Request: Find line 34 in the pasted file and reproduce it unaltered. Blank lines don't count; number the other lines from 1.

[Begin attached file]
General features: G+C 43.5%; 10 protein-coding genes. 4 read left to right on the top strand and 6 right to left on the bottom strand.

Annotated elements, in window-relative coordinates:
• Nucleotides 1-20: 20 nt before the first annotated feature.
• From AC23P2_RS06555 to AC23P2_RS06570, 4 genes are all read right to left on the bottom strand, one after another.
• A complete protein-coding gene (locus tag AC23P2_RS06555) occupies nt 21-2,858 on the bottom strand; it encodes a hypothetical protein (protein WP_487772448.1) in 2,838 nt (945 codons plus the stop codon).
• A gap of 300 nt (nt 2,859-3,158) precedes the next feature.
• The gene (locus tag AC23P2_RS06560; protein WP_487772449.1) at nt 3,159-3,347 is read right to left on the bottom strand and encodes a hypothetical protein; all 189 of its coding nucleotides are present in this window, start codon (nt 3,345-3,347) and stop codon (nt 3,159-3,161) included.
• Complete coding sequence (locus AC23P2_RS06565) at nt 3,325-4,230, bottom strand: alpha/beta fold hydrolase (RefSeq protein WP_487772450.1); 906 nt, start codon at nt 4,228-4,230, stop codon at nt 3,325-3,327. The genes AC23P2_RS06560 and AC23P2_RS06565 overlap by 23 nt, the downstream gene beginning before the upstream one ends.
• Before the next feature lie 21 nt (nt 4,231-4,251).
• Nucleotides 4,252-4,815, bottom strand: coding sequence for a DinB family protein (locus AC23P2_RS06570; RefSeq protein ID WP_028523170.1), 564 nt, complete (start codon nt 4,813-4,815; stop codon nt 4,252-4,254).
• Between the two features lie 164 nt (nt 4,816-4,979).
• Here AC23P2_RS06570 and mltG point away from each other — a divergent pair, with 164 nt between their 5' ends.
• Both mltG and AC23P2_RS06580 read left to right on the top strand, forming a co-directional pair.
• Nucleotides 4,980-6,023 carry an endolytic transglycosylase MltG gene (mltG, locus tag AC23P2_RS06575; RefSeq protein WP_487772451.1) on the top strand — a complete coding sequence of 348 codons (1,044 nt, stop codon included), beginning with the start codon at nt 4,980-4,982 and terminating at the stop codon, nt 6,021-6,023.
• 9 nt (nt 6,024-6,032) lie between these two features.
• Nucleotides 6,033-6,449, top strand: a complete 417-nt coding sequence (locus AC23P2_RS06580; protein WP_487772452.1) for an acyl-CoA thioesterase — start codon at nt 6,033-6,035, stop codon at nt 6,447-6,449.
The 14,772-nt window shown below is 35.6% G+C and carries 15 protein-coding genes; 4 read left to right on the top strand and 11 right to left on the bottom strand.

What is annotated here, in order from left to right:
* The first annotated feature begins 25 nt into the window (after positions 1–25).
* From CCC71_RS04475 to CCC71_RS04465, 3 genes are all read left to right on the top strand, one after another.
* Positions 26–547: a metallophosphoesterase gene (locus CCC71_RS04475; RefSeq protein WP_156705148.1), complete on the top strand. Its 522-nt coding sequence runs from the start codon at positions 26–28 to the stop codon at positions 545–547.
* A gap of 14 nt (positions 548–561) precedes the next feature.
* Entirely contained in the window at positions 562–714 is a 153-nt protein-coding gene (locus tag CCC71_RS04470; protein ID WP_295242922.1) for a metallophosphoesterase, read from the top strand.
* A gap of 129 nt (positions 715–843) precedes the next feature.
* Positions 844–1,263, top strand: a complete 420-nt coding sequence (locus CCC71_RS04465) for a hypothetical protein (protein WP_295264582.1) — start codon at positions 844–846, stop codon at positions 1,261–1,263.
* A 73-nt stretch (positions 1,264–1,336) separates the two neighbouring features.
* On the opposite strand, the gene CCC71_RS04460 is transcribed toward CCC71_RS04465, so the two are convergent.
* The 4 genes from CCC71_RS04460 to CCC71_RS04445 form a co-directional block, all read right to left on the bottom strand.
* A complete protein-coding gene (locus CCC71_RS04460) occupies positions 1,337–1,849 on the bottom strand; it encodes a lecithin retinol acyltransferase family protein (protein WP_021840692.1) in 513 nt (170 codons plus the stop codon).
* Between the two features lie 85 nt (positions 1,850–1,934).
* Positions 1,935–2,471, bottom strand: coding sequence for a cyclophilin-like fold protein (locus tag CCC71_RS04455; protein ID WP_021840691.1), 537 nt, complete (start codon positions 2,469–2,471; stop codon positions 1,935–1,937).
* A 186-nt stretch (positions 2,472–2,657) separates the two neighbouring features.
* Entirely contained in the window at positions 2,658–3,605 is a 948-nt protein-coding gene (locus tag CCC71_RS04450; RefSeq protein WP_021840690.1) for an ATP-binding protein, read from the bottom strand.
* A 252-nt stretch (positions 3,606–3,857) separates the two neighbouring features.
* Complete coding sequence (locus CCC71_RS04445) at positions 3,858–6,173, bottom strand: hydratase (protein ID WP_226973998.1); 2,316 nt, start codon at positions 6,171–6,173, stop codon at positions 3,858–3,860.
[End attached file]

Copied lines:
* A 252-nt stretch (positions 3,606–3,857) separates the two neighbouring features.